29 U.S. Code § 52 - Statutory restriction of injunctive relief
No restraining order or injunction shall be granted by any court of the United States, or a judge or the judges thereof, in any case between an employer and employees, or between employers and employees, or between employees, or between persons employed and persons seeking employment, involving, or growing out of, a dispute concerning terms or conditions of employment, unless necessary to prevent irreparable injury to property, or to a property right, of the party making the application, for which injury there is no adequate remedy at law, and such property or property right must be described with particularity in the application, which must be in writing and sworn to by the applicant or by his agent or attorney.
And no such restraining order or injunction shall prohibit any person or persons, whether singly or in concert, from terminating any relation of employment, or from ceasing to perform any work or labor, or from recommending, advising, or persuading others by peaceful means so to do; or from attending at any place where any such person or persons may lawfully be, for the purpose of peacefully obtaining or communicating information, or from peacefully persuading any person to work or to abstain from working; or from ceasing to patronize or to employ any party to such dispute, or from recommending, advising, or persuading others by peaceful and lawful means so to do; or from paying or giving to, or withholding from, any person engaged in such dispute, any strike benefits or other moneys or things of value; or from peaceably assembling in a lawful manner, and for lawful purposes; or from doing any act or thing which might lawfully be done in the absence of such dispute by any party thereto; nor shall any of the acts specified in this paragraph be considered or held to be violations of any law of the United States.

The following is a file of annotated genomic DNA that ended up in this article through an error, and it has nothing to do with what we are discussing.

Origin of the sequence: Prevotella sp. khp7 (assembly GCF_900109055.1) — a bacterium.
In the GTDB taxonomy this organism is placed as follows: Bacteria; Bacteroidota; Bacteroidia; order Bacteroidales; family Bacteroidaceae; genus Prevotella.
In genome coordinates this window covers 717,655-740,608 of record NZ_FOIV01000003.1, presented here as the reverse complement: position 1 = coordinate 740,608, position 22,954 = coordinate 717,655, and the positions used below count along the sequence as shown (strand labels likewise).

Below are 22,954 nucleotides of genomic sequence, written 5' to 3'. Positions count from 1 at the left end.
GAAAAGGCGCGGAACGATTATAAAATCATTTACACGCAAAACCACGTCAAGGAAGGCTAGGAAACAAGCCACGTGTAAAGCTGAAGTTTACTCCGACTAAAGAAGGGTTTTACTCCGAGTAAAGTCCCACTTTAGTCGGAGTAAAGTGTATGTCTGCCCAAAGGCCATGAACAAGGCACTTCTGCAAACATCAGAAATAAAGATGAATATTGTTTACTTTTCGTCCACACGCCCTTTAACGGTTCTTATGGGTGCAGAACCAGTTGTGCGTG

Source(Oct. 15, 1914, ch. 323, § 20,38 Stat. 738.)